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With passage of HALT Act, prison reform advocates demand Cuomo sign it into law

Tuesday morning in front of Elim Christian Fellowship in Buffalo, prison reform advocates called on New York Gov. Andrew Cuomo to sign the recently passed HALT Solitary Confinement Act into law.

Rev. Markeisha Jackson of Rochester said the fight to get the bill to this point has been an arduous one.

“Ten years too long,” she said. “And the time has come. 2021, this is the year of breakthrough and the bills have been passed.”

From March 23, Cuomo has eight days to either sign or veto the bill. Doing nothing would turn the bill into law by default.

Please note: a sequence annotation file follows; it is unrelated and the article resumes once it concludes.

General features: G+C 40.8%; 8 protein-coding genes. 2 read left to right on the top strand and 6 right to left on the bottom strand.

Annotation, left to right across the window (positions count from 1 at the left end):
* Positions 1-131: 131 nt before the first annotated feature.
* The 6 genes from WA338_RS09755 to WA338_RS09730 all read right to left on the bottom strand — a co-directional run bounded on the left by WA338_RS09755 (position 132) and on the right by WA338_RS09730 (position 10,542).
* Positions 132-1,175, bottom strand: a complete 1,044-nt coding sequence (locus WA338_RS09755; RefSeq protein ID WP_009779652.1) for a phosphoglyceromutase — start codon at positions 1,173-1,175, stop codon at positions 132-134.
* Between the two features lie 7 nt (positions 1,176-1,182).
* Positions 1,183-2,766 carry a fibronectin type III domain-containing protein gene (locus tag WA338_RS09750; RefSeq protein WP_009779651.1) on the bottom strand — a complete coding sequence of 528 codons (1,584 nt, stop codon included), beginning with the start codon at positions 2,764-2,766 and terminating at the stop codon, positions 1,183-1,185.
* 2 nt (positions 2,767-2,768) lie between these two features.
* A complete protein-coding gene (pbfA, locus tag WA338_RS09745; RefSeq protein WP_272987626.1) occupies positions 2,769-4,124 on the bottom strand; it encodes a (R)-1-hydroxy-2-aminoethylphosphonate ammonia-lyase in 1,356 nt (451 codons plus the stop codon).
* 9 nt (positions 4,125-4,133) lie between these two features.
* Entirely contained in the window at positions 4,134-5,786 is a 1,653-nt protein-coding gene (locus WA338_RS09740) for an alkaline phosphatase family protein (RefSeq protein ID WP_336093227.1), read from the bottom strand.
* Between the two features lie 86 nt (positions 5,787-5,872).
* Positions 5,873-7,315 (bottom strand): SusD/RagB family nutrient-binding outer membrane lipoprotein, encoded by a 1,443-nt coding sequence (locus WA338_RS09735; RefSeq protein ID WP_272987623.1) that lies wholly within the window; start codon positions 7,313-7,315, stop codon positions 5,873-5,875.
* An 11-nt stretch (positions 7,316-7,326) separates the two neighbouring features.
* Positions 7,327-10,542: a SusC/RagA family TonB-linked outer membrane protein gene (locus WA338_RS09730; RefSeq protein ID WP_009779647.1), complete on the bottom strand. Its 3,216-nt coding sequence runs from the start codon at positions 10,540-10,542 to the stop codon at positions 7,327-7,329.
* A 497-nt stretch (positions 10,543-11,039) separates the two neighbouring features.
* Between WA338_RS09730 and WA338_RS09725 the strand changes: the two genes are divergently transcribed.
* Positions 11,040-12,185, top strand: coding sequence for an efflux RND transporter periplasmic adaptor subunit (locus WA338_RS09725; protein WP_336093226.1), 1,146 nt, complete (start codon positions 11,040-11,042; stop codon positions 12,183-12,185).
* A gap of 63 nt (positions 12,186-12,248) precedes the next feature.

Cuomo previously expressed concern regarding costs within the bill, said Western New York HALT Solitary Confinement Campaigner Dr. Stephen Hart. But Hart believes cost is now a non-issue.

“The cost issues are somewhat of a red herring in our view,” he said. “And especially now that the state budget problems are not nearly as severe, with the infusion of federal money that’s coming, that really shouldn’t be an obstacle anymore.”

Vetoing the bill would send it back to the legislative house from which it originally passed, but a two-thirds majority vote in favor, in both houses, overrides the veto and makes the bill a law.

Born in Louisville, Kentucky, Thomas moved to Western New York at the age of 14. A graduate of Buffalo State College, he majored in Communications Studies and was part of the sports staff for WBNY. When not following his beloved University of Kentucky Wildcats and Boston Red Sox, Thomas enjoys coaching youth basketball, reading Tolkien novels and seeing live music.
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